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Nevada Tax Commission sets temporary rules for recreational marijuana sales

Updated May 15, 2017 - 12:41 am

Nevada is moving forward with implementing recreational marijuana operations by July 1, while protections for operators at the federal level increase on the medical side. But not recreational.

In early May, more than two dozen states, including Nevada, gained some protection from federal authorities being able to shut down the medical marijuana operations authorized at the state level over the past several years.

In a new federal spending bill that funds the government through September, Congress continued its policy of blocking the U.S. Department of Justice from using any dollars to interfere with the implementation of state medical marijuana laws. There are 29 states and the District of Columbia that have laws of this nature.

“Stopping federal agencies from interrupting voter-approved state medical marijuana laws is the first step in ending the prohibition of cannabis,” said Derek Peterson, CEO of Terra Tech, which operates Blum, a Clark County medical marijuana dispensary. “Without this provision, the industry could potentially be exposed to the risk of federal raids.”

Despite Congress’ action of renewing the Rohrabacher-Farr Amendment, first enacted in 2014, that protects states against federal intervention on medical marijuana operations, recreational marijuana operators are not protected.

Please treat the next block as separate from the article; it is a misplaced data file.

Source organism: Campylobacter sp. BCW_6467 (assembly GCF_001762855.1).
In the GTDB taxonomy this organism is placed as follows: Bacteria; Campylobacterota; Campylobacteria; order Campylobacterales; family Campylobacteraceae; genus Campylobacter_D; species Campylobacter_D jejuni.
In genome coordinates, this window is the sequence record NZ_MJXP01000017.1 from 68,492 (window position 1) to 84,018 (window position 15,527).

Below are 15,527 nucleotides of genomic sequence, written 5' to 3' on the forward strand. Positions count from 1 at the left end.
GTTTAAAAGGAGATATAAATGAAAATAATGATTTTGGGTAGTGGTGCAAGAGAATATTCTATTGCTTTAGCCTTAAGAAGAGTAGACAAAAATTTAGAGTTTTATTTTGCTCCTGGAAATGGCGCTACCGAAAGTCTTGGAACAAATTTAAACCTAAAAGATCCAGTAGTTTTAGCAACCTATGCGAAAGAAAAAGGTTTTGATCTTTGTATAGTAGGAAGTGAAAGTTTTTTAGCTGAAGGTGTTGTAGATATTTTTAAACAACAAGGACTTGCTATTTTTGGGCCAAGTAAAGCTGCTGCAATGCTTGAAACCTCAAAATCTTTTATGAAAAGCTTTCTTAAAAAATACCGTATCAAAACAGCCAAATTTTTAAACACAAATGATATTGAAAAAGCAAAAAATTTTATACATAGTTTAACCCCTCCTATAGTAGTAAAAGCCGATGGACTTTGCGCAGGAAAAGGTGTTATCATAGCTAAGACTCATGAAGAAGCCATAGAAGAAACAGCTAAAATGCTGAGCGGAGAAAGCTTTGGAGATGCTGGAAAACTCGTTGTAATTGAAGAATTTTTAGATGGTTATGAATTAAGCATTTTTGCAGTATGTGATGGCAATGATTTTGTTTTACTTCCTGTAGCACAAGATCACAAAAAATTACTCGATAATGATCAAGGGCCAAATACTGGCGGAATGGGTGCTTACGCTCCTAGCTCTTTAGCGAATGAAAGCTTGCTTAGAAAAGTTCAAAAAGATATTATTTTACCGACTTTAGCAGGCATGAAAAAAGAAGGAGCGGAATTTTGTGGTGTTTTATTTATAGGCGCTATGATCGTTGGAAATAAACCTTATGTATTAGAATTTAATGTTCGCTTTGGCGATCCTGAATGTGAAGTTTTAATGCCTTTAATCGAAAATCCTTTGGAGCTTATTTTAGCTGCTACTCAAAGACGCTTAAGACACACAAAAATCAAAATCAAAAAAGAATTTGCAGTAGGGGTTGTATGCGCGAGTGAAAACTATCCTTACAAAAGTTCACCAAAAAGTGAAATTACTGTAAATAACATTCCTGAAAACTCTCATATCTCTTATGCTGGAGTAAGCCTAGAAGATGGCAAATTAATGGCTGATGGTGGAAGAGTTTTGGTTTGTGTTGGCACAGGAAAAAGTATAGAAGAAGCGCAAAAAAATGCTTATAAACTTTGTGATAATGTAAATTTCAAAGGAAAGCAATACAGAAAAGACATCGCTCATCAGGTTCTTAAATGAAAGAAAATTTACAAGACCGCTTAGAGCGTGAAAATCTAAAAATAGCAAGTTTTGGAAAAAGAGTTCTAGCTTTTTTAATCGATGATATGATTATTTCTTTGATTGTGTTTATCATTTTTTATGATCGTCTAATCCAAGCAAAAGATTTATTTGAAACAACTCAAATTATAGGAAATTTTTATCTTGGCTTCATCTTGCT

This is something that Neil Demers, CEO of Diego Pellicer, a Colorado company that acquires and leases cultivation and processing facilities for medical and retail marijuana to licensed operators, said is important to the industry.

Demers said the “Rohrabacher-Farr Amendment is a step in the right direction, but U.S. Attorney General Jeff Sessions, and the DOJ (U.S. Department of Justice) can still interfere with state’s rights and any states who have currently implemented or will be implementing their own laws that authorize the use, distribution, possession or cultivation of adult-use recreational marijuana.”

Action from Congress came days before the Nevada Tax Commission, the head of the state’s Department of Taxation, moved forward on starting recreational marijuana sales by July 1 by adopting temporary regulations at a May 8 meeting. Nevada is one of eight states that have legalized marijuana for recreational use.

Applications from existing medical marijuana operators will be the only applications accepted May 15-31 under the temporary regulations.

Recreational marijuana operators will be charged a one-time, nonrefundable $5,000 application fee. The tax department also will charge operators a license fee, depending on what type of facility operators intend to open, ranging from $10,000 for a production or manufacturing facility to $30,000 for a cultivation facility for recreational marijuana.

The state hurdle for recreational sales is now completed, but the local governments will now have to start work on their end. Clark County has begun work on this; it is the only municipality in Southern Nevada that has.

The commission’s implementation of retail sales on recreational marijuana also contains the 15 percent excise tax on wholesale sales of marijuana, also mandated by the ballot measure in the November 2016 elections.